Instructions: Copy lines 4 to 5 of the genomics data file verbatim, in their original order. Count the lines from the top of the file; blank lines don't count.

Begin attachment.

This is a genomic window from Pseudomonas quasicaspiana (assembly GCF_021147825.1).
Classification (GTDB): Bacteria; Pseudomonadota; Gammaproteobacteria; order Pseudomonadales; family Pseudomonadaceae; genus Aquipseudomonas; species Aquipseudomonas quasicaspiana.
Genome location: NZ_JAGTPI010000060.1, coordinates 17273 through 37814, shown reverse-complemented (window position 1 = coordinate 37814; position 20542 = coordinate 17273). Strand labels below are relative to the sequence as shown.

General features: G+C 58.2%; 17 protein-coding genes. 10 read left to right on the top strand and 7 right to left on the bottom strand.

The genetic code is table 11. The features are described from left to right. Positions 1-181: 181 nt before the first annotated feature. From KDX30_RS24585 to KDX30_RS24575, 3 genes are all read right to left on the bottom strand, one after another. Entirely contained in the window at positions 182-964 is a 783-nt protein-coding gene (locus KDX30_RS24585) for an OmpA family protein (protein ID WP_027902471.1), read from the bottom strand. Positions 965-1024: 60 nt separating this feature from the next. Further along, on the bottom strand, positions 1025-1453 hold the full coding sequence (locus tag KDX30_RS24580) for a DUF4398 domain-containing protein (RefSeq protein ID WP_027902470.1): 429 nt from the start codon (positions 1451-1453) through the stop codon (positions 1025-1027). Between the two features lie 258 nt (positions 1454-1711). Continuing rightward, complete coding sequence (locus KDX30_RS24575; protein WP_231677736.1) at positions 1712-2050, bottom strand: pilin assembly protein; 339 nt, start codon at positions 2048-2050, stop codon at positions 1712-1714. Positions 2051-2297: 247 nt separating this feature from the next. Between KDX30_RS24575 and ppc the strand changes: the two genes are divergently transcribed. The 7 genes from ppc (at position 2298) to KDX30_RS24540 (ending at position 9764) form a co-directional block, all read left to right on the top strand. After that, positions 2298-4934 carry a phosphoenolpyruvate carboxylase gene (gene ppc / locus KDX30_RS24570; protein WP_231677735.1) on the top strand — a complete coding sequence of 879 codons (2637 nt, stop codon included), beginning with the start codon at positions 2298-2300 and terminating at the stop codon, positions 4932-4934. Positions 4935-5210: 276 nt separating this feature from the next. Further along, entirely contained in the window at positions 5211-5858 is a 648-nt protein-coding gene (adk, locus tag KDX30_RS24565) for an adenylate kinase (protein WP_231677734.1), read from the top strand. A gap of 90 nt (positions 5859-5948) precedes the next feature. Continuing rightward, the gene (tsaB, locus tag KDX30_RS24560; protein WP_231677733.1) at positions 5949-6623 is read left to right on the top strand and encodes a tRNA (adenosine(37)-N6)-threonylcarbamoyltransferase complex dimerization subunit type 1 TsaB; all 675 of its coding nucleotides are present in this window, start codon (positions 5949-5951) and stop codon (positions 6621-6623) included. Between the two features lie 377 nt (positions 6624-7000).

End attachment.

General features: G+C 58.2%; 17 protein-coding genes. 10 read left to right on the top strand and 7 right to left on the bottom strand.

The genetic code is table 11. The features are described from left to right. Positions 1-181: 181 nt before the first annotated feature. From KDX30_RS24585 to KDX30_RS24575, 3 genes are all read right to left on the bottom strand, one after another. Entirely contained in the window at positions 182-964 is a 783-nt protein-coding gene (locus KDX30_RS24585) for an OmpA family protein (protein ID WP_027902471.1), read from the bottom strand. Positions 965-1024: 60 nt separating this feature from the next. Further along, on the bottom strand, positions 1025-1453 hold the full coding sequence (locus tag KDX30_RS24580) for a DUF4398 domain-containing protein (RefSeq protein ID WP_027902470.1): 429 nt from the start codon (positions 1451-1453) through the stop codon (positions 1025-1027). Between the two features lie 258 nt (positions 1454-1711). Continuing rightward, complete coding sequence (locus KDX30_RS24575; protein WP_231677736.1) at positions 1712-2050, bottom strand: pilin assembly protein; 339 nt, start codon at positions 2048-2050, stop codon at positions 1712-1714. Positions 2051-2297: 247 nt separating this feature from the next. Between KDX30_RS24575 and ppc the strand changes: the two genes are divergently transcribed. The 7 genes from ppc (at position 2298) to KDX30_RS24540 (ending at position 9764) form a co-directional block, all read left to right on the top strand. After that, positions 2298-4934 carry a phosphoenolpyruvate carboxylase gene (gene ppc / locus KDX30_RS24570; protein WP_231677735.1) on the top strand — a complete coding sequence of 879 codons (2637 nt, stop codon included), beginning with the start codon at positions 2298-2300 and terminating at the stop codon, positions 4932-4934. Positions 4935-5210: 276 nt separating this feature from the next. Further along, entirely contained in the window at positions 5211-5858 is a 648-nt protein-coding gene (adk, locus tag KDX30_RS24565) for an adenylate kinase (protein WP_231677734.1), read from the top strand. A gap of 90 nt (positions 5859-5948) precedes the next feature. Continuing rightward, the gene (tsaB, locus tag KDX30_RS24560; protein WP_231677733.1) at positions 5949-6623 is read left to right on the top strand and encodes a tRNA (adenosine(37)-N6)-threonylcarbamoyltransferase complex dimerization subunit type 1 TsaB; all 675 of its coding nucleotides are present in this window, start codon (positions 5949-5951) and stop codon (positions 6621-6623) included. Between the two features lie 377 nt (positions 6624-7000).